Like social media, measurement can be difficult. The companies most likely to succeed and fund new initiatives are the ones best able to measure success. According to a recent study, 85 percent of CMOs don’t measure cross-channel efforts.

In this rudderless environment, do you know how to invest in marketing that works? Measurement can be a competitive advantage.

5. Break down the silos

Retailers say their biggest challenge remains merging the digital and physical retail worlds into an easily understood and executed system. Consumer interactions are so complex and rapidly evolving that it is difficult to pin down a direction.

One large retailer I spoke to operates store merchandise marketing, media marketing and Internet marketing as silos … and all have different goals. This company is years away from consistent integration unless they break down silos, both internally and with their advertising partners.

6. Un-learn what we did best

I believe the single biggest hurdle to OmniChannel will be the cultural battle between the two centuries-old attitudes of “stack it high, move it fast” and “exceed quarterly numbers” and re-orienting on the customer’s desire to dictate buying terms based on the latest apps and social media buzz.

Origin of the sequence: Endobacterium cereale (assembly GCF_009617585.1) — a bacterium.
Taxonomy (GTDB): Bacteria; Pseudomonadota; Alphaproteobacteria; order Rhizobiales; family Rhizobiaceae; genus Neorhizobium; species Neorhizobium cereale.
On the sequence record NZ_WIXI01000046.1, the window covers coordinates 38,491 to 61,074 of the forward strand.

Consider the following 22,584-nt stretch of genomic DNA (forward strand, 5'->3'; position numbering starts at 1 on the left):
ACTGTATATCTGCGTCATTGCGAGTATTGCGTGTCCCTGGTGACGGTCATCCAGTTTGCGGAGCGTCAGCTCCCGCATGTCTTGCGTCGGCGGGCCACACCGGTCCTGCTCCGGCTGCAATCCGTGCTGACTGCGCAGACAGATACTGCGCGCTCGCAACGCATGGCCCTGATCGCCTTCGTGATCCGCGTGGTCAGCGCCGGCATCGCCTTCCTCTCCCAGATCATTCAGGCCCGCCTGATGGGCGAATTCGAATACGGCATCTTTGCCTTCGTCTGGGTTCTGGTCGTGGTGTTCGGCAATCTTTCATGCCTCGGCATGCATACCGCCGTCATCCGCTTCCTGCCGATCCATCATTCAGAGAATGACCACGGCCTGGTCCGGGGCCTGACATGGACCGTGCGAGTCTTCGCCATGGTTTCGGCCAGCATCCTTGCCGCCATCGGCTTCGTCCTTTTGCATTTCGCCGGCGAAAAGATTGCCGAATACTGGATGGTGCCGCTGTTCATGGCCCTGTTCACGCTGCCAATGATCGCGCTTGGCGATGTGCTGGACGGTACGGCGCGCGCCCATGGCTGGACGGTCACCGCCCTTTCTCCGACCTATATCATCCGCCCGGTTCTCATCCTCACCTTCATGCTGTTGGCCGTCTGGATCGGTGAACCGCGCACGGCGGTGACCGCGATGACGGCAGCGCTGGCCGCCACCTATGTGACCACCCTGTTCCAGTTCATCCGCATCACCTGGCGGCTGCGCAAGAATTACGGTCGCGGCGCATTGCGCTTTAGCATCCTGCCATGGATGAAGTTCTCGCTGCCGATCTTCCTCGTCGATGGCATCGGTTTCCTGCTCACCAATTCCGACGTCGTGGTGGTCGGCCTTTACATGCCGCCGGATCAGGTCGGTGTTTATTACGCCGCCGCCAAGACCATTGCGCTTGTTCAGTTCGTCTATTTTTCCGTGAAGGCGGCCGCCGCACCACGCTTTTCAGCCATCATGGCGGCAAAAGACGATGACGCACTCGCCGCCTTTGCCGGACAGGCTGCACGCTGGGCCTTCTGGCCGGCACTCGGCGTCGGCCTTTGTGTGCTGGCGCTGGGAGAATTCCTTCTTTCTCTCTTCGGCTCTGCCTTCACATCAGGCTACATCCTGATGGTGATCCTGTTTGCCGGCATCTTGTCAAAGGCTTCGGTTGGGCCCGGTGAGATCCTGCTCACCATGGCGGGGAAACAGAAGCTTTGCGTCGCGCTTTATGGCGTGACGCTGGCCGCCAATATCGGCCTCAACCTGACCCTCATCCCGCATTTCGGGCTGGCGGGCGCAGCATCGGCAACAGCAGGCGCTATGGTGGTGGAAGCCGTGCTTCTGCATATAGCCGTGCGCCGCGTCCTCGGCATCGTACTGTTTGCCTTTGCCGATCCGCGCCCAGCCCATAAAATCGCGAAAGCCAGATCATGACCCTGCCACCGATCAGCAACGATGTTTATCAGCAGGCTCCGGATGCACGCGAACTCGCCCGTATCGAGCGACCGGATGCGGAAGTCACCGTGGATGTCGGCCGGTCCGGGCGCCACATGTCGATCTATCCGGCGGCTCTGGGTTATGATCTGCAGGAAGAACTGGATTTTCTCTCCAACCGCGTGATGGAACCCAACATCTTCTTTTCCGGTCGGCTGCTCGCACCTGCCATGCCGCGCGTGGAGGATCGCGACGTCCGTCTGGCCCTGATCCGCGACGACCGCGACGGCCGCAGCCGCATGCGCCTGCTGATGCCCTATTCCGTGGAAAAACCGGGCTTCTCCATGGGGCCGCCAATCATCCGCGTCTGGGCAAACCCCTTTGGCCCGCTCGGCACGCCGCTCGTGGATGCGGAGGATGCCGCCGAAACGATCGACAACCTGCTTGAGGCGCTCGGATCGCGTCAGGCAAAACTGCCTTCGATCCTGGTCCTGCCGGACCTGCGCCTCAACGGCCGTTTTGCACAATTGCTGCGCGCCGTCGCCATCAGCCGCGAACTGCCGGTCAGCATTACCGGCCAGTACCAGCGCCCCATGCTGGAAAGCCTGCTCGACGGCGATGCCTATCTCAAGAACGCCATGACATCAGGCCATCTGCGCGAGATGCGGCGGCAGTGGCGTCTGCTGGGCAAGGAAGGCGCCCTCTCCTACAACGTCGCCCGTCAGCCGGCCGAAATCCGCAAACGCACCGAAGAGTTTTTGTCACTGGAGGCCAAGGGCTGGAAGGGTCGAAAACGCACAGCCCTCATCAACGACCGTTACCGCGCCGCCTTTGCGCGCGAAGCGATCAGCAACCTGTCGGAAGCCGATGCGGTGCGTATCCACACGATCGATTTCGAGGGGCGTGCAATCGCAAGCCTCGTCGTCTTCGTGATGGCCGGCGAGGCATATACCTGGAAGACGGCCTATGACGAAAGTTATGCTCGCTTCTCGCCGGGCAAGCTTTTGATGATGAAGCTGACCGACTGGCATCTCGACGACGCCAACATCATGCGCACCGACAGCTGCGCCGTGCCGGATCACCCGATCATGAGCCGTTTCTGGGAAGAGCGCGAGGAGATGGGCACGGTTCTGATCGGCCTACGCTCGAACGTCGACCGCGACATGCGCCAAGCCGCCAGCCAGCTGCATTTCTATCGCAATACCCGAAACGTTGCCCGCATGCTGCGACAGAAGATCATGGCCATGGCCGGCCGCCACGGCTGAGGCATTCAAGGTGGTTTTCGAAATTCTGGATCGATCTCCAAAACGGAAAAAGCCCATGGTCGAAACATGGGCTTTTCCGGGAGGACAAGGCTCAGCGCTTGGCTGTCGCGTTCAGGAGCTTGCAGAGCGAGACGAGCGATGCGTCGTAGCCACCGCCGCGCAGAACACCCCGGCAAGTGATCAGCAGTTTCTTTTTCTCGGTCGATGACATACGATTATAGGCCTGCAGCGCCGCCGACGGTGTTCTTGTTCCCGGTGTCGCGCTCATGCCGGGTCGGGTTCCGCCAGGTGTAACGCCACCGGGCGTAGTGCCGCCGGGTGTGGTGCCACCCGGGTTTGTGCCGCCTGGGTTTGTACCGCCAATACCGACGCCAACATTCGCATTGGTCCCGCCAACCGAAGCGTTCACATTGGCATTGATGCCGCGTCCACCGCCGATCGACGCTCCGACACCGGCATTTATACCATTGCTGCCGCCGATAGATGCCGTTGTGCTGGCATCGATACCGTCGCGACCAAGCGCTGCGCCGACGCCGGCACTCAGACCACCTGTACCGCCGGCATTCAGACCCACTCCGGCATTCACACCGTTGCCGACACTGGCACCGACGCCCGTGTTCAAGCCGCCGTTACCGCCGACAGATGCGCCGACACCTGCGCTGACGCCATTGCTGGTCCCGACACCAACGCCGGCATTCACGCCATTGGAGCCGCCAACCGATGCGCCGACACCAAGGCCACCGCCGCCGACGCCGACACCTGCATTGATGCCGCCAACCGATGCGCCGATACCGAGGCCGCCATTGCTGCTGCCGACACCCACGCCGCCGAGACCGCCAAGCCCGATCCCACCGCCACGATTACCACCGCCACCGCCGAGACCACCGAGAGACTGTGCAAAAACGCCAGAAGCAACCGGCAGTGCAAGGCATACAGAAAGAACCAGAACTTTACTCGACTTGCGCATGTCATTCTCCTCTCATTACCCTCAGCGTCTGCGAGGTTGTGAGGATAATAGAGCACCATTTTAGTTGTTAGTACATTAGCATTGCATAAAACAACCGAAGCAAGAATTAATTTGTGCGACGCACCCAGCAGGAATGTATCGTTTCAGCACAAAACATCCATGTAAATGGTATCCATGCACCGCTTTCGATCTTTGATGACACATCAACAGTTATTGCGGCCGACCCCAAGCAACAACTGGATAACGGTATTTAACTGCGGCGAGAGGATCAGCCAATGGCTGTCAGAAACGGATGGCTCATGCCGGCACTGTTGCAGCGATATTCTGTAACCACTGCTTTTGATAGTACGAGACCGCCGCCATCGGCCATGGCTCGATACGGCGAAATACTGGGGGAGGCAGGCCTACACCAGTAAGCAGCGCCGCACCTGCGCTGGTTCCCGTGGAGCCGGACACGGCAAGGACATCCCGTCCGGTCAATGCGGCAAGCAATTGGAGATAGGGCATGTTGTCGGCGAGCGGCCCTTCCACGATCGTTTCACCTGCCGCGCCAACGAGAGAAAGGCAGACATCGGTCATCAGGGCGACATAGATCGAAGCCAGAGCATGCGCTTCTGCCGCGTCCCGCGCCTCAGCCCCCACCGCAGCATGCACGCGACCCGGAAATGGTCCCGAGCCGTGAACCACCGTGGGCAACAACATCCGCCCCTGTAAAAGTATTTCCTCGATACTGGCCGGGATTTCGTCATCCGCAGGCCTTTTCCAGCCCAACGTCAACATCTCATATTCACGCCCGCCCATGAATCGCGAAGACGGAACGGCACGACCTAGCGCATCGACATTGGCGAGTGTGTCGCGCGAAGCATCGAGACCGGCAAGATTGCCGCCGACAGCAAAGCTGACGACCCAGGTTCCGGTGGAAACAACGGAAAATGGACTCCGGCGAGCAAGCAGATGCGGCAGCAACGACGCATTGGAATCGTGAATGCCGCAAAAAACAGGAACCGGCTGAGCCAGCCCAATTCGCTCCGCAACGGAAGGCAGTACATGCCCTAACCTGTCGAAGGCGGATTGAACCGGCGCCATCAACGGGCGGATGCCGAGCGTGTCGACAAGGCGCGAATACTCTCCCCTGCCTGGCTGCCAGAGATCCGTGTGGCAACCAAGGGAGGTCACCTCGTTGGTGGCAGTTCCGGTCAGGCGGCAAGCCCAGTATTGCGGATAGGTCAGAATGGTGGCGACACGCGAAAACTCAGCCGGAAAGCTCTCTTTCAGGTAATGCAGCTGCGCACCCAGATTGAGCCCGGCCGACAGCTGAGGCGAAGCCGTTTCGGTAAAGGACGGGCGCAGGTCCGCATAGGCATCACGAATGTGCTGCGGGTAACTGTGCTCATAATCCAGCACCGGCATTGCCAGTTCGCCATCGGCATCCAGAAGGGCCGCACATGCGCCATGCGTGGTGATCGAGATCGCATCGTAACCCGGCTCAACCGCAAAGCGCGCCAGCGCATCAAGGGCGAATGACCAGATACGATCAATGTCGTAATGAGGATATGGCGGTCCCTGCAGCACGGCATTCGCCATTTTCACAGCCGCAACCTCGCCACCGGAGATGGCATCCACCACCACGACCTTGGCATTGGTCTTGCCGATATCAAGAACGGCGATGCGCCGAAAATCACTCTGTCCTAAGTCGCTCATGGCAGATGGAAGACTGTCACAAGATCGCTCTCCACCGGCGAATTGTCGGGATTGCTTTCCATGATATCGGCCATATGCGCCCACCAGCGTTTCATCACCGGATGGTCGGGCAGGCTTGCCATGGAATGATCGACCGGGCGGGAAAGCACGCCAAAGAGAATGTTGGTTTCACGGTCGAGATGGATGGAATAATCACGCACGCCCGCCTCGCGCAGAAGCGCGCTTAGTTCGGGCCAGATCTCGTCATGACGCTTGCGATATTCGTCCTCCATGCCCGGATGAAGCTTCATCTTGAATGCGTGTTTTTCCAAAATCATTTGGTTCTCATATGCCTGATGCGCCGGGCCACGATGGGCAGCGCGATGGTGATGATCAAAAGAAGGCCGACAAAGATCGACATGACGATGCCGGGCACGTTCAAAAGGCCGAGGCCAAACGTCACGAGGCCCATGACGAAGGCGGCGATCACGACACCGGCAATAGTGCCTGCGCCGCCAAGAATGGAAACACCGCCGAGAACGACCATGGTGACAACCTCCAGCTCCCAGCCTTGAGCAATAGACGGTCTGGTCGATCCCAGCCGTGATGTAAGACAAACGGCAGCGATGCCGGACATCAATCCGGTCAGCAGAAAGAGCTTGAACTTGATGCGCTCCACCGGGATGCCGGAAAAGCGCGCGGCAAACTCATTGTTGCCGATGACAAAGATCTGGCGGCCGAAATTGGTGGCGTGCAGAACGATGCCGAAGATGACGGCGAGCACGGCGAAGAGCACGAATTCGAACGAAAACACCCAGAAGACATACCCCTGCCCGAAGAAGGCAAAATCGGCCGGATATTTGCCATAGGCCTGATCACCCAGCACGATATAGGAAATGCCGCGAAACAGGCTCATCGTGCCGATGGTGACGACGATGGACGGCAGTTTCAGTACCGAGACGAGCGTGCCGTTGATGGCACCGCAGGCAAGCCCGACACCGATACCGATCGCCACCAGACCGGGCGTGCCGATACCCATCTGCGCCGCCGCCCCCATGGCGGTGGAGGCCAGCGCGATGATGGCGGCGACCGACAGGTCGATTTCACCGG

There are implications for organizational structure, external partnerships, fulfillment, merchandising—almost every aspect of buying.

7. An overhaul of the fulfillment system

If retailers can break with these attitudes (I think they will), it presents a new dilemma—accurate fulfillment. Today, fulfillment is choreographed among manufacturing, procurement, marketing, and distribution. Everything must work in harmony.

Supply-chain planning for seasonal fashion changes or even an annual update to a furniture line can take more than a year. Following the customer through an ever-changing digital buying cycle requires complex and expensive new fulfillment models.